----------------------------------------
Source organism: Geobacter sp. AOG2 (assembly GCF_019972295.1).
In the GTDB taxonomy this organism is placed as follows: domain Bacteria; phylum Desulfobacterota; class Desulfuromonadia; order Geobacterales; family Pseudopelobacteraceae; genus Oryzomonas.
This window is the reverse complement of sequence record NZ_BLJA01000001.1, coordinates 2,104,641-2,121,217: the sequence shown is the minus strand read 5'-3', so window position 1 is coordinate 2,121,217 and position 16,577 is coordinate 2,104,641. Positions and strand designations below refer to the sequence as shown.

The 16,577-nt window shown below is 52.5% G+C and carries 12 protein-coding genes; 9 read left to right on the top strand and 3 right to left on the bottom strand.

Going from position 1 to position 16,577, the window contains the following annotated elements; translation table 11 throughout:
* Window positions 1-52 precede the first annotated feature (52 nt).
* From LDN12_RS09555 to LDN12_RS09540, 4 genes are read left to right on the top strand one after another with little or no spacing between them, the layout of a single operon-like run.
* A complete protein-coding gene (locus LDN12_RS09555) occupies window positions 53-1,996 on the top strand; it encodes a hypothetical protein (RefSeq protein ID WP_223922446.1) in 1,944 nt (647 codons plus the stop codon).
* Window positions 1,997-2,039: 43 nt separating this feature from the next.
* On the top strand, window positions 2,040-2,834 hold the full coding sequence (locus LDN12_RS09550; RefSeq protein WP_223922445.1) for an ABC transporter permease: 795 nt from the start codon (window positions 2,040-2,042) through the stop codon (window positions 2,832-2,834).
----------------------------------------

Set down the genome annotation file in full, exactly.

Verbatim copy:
Source organism: Geobacter sp. AOG2 (assembly GCF_019972295.1).
In the GTDB taxonomy this organism is placed as follows: domain Bacteria; phylum Desulfobacterota; class Desulfuromonadia; order Geobacterales; family Pseudopelobacteraceae; genus Oryzomonas.
This window is the reverse complement of sequence record NZ_BLJA01000001.1, coordinates 2,104,641-2,121,217: the sequence shown is the minus strand read 5'-3', so window position 1 is coordinate 2,121,217 and position 16,577 is coordinate 2,104,641. Positions and strand designations below refer to the sequence as shown.

The 16,577-nt window shown below is 52.5% G+C and carries 12 protein-coding genes; 9 read left to right on the top strand and 3 right to left on the bottom strand.

Going from position 1 to position 16,577, the window contains the following annotated elements; translation table 11 throughout:
* Window positions 1-52 precede the first annotated feature (52 nt).
* From LDN12_RS09555 to LDN12_RS09540, 4 genes are read left to right on the top strand one after another with little or no spacing between them, the layout of a single operon-like run.
* A complete protein-coding gene (locus LDN12_RS09555) occupies window positions 53-1,996 on the top strand; it encodes a hypothetical protein (RefSeq protein ID WP_223922446.1) in 1,944 nt (647 codons plus the stop codon).
* Window positions 1,997-2,039: 43 nt separating this feature from the next.
* On the top strand, window positions 2,040-2,834 hold the full coding sequence (locus LDN12_RS09550; RefSeq protein WP_223922445.1) for an ABC transporter permease: 795 nt from the start codon (window positions 2,040-2,042) through the stop codon (window positions 2,832-2,834).